UK logistics operator proves high-speed rail can be low-emission
Specialist express logistics conveyor InterCity RailFreight has been promoting its low-carbon credentials. They were among several stakeholder groups taking part in the debate on the future of logistics within the context of high-speed rail development in the UK. ICRF has made a name for themselves in the niche market of premium express logistics using space on existing passenger services.
Last week, the company was represented at the High-Speed Rail Group conference in Birmingham, which addressed the future prospects for logistics on the rails. It was a sector the railways used to dominate, before abandoning the old parcels network in the 1990s, at the time of privatisation of the industry in the UK. Now the pendulum has swung back in favour of the service, and ICRF says its low-carbon model makes a strong case.
Switch from road to high-speed rail
Their so-called “hub and bespoke” service has seen cargo as diverse as medical supplies and premium quality seafood transported by train to passenger stations for delivery by low-carbon (often bike courier) to customers in hospitals and high-end hospitality venues, as well as other clients. “Many people look to us to help solve the pressing issue of carbon and net zero, but what does a switch from road to high-speed passenger rail really mean”, asks their presentation.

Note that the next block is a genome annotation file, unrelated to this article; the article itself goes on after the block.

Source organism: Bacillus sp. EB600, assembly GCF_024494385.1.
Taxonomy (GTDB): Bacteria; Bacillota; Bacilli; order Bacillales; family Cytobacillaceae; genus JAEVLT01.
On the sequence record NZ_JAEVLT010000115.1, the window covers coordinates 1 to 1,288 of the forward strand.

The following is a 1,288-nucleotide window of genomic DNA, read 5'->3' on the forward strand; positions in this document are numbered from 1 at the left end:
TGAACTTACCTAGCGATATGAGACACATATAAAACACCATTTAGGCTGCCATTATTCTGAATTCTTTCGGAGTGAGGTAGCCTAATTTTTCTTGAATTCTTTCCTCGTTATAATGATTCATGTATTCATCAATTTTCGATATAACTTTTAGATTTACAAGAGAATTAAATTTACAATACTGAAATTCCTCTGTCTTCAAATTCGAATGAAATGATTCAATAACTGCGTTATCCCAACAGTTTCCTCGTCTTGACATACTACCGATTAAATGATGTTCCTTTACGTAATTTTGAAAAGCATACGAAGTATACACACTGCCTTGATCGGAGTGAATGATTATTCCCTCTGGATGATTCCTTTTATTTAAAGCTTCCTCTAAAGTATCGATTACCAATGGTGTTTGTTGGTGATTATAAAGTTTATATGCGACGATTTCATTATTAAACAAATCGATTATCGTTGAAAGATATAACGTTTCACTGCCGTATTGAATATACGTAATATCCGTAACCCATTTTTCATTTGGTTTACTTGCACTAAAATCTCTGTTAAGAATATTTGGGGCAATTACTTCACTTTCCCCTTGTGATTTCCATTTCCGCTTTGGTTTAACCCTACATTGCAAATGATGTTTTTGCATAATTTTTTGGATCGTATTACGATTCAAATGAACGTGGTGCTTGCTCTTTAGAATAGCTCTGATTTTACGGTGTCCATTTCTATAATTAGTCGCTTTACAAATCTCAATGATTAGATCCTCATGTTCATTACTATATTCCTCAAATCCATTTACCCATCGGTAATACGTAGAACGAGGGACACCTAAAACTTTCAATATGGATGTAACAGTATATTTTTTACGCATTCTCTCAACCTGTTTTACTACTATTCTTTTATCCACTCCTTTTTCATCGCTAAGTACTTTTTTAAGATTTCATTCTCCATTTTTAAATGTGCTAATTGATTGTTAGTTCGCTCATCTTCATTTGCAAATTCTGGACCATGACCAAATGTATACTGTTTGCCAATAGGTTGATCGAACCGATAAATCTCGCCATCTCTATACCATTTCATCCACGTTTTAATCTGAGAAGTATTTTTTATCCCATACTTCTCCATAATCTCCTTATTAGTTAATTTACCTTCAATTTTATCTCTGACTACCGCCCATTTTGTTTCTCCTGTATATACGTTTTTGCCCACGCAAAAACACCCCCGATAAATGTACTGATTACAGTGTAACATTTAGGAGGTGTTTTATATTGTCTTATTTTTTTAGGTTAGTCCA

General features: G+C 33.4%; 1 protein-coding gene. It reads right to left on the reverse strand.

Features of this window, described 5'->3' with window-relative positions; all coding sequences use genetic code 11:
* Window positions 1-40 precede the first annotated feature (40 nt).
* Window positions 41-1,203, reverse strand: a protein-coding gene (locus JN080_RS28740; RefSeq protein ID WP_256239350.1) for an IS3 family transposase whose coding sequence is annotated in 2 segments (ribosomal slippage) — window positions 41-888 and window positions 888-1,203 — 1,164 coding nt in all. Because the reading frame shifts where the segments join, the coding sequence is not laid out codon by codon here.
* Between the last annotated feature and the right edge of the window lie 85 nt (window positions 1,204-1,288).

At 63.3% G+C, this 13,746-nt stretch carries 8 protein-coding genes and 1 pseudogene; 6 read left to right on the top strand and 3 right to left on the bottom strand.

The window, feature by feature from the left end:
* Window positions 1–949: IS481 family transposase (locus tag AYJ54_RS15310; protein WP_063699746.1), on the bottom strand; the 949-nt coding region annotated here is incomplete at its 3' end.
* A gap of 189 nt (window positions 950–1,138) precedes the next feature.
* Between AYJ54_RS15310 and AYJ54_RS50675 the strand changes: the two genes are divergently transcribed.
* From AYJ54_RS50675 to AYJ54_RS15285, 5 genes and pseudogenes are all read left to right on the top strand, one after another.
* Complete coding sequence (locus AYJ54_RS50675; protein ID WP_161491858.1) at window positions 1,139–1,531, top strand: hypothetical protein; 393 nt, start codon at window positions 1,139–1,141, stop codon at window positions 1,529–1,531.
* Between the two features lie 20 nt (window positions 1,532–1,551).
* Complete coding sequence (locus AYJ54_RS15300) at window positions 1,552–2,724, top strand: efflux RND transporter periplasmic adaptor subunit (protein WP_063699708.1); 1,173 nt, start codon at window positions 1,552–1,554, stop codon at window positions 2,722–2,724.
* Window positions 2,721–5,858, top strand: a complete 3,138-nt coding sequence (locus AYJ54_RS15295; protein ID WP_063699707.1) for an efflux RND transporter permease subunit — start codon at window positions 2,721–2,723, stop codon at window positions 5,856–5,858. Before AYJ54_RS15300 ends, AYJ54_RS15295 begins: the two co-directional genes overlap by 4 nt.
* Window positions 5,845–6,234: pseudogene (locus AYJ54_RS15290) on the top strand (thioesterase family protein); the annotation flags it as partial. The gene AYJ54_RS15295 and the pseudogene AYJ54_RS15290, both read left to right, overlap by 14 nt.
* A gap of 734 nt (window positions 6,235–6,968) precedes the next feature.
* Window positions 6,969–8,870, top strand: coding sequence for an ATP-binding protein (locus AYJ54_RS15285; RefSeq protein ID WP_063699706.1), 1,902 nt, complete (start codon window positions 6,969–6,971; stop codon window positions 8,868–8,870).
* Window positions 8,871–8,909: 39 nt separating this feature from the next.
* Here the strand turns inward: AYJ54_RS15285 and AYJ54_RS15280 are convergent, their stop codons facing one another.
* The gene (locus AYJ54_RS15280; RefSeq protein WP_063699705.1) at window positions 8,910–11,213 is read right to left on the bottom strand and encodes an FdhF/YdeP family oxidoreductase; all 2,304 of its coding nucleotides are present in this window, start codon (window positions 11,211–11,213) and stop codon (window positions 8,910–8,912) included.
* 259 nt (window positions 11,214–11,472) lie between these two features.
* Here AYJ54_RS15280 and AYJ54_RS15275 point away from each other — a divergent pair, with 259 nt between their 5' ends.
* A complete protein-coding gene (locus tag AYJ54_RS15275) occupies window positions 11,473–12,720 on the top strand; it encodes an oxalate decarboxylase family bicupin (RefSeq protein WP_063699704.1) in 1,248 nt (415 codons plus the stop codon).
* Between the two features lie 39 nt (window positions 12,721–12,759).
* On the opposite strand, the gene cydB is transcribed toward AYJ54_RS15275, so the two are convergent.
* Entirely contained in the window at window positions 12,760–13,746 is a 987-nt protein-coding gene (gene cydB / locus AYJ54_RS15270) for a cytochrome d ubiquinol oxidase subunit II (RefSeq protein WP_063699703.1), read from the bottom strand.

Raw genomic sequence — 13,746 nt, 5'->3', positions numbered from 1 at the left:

Other operators are either preparing their case or are in the market already. Along with ICRF, celebrated independent Varamis Rail were in on the debate and keen to point out that their dedicated express logistics service is also running on an Anglo-Scottish route. Major rail freight operators are taking their own steps to grab a share of a resurgent market. Varamis uses repurposed passenger electric multiple units, and ICRF operates actual passenger trains. Other operators are looking for their own bespoke solutions. That may well mean new rolling stock, which suggests an involvement from the leasing companies and a long-term commitment to re-entering the sector.
Literally switched off a dedicated diesel van
InterCity RailFreight has already been a discreet presence on the Great Western Main Line from Cornwall to London. Varamis is an overnight sight for nighthawks on the West Coast, but the real winner, say both companies, is the environment. “Take the example of Sheffield”, say ICRF. “[It is an] important freight hub for us where recently we have a new customer. They literally switched off a dedicated diesel van and switched to our [service]. For that particular [road] vehicle, the carbon footprint of the outbound journey was 65kg of carbon emitted. The carbon footprint of adding 300kg of tote boxes to [a] train? Negligible, bordering on zero.”
In agreement with the delegates at the High Speed Rail Group conference, express logistics belongs back on track, and if that means even fresher fish at high-end restaurants around the UK, that can be more than just a carbon-free premium. That’s also good news for producers around the UK.
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